Archive for the ‘Idioms’ Category

Your money’s no good here

March 16, 2016

Today’s Bizarro, exploiting an ambiguity in pragmatics, use in discourse contexts:


(If you’re puzzled by the odd symbols in the cartoon — Dan Piraro says there are 3 in this strip — see this Page.)

Your money’s no good here has a use as a pragmatic idiom, conventionally conveying that at this moment it’s of no use in the context because the services or goods it’s being offered for are being supplied for free, are complimentary, are “on the house”. But in the cartoon, the bartender is speaking literally, saying that the customer’s money is no good here because it’s not in fact legal tender.


Ruthie v. idioms

March 10, 2016

Yesterday’s One Big Happy has Ruthie coping with idiomaticity:

The whole idiom here is (be) out of sorts (with two somewhat different senses), and Ruthie understands something of its meaning as a whole, but she’s also trying to understand it as to some extent compositional, with the parts out of and a noun sorts (whatever that refers to). There are several possible senses for out of; the one Ruthie’s fixed on is an opposite of in (but there’s at least one other sense she might have gone for).


butt/booty, dial/call

January 20, 2016

Yesterday’s Rhymes With Orange:

The nouns butt and booty overlap in their uses, and so do the verbs dial and call, and so do the related nouns dial and call. However… the compound nouns butt dial and booty call (also the related verbs butt dial and booty call) are both slang idioms, and they aren’t at all interchageable.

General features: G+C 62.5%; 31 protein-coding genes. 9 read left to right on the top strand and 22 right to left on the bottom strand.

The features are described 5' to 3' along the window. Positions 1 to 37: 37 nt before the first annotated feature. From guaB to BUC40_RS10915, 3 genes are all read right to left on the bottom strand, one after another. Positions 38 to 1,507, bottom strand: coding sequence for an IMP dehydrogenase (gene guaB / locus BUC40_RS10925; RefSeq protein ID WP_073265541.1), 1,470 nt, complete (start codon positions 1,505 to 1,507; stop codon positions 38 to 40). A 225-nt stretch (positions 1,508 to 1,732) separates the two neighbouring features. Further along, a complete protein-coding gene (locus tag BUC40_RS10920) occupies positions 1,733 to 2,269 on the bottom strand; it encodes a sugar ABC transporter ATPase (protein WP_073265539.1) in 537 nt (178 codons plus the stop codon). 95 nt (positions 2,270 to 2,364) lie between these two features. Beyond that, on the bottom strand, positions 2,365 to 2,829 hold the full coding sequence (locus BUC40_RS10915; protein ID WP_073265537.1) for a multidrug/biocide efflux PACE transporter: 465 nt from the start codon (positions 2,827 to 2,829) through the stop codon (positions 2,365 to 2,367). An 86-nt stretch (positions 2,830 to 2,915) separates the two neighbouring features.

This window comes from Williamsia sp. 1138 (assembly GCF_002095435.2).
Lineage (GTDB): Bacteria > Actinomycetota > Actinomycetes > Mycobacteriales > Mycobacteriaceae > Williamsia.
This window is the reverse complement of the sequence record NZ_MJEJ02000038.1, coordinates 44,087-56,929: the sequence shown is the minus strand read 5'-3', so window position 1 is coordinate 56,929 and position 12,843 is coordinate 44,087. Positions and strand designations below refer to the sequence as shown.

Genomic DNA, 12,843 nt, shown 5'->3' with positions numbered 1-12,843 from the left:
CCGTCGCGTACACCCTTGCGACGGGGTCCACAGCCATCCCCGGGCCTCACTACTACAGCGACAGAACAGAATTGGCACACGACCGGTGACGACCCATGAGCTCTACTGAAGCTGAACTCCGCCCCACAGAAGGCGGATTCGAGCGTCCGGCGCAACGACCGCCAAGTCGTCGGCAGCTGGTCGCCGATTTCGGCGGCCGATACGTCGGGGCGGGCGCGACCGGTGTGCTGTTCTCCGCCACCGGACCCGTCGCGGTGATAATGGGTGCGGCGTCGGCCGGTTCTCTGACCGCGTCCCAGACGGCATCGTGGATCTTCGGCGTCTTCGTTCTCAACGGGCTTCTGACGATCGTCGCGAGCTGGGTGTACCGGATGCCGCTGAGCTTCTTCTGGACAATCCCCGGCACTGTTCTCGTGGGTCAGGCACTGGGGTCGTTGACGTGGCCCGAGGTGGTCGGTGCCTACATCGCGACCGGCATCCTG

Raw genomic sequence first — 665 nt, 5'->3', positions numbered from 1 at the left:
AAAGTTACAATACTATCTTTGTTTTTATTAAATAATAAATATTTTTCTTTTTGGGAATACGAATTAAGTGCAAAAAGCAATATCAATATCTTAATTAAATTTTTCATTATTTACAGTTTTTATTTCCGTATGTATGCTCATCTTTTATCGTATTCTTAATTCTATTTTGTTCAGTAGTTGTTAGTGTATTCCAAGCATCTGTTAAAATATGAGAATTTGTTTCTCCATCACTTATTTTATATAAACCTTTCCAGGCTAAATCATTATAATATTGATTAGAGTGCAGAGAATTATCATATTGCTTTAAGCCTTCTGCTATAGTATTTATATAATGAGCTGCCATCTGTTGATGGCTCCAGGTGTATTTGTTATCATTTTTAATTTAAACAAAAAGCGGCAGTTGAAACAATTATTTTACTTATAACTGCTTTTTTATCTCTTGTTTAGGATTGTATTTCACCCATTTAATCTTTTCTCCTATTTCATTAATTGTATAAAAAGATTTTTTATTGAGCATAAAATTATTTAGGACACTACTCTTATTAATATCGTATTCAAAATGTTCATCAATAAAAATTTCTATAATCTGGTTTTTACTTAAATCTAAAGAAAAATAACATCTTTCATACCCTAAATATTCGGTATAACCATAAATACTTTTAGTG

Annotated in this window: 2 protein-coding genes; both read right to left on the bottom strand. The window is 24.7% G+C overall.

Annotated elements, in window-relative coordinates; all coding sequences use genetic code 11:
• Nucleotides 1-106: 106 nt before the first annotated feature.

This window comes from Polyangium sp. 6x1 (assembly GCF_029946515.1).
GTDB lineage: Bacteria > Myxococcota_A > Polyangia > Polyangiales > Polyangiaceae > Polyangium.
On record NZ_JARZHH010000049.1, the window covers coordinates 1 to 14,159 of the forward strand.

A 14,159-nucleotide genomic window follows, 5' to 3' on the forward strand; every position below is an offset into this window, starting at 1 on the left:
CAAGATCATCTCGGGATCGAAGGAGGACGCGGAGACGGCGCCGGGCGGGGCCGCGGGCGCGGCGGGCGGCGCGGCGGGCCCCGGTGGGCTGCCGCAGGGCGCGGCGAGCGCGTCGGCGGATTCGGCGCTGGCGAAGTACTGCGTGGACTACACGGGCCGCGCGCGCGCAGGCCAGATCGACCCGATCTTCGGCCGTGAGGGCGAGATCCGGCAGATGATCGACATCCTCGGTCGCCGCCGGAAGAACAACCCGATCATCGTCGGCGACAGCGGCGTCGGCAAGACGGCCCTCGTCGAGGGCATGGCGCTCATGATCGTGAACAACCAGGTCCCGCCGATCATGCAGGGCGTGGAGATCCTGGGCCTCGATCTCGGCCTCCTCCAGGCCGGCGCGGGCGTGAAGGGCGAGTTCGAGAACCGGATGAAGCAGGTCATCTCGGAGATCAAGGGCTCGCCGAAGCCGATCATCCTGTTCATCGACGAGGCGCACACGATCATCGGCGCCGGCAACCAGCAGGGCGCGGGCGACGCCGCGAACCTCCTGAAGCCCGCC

December 24, 2015

Heard in a tv commercial for Scratch-Aide:

Let’s face it: if you’ve got wood, you’ve got scratches.

Unintendedly, with an ambiguity in got wood: the literal ‘have wood’ and the idiomatic ‘have an erection’ (of the penis), ‘have a woody / boner / hard-on’.


Like Father, Like Son

December 1, 2015

Over on AZBlogX, a long and fairly intricate posting about the gay porn flick Like Father, Like Son (LFLS), which came up as the focus of the Titan Cyber Monday sale. There are 19 images in the posting, all of them except the first (the image in the ad) unquestionably X-rated, so that posting is not for the kiddies or the sexually modest. (I’ll look at the first image below.) There are occasional flickers of linguistic interest, but they are scarcely the point.

The theme of the flick is intergenerational sex between men, centering on two young men who are best buddies and also sex partners, and on their fathers. The sons seek sex with older men as well as with one another, and they contrive to arrange things so that each will have sex with the other’s father, thus satisfying their desires while avoiding the incest taboo: I won’t do my dad (that would be icky), but I’ll do yours, bro (that would be hot hot hot). This sets up a complex symmetry of a sort worthy of comic opera, with the additional wrinkle that all the characters are randy gay men (with, of course, monumentally huge penises, which the sons inherited from their fathers), so everyone wants to have sex with everyone else, except for the father-son pairings.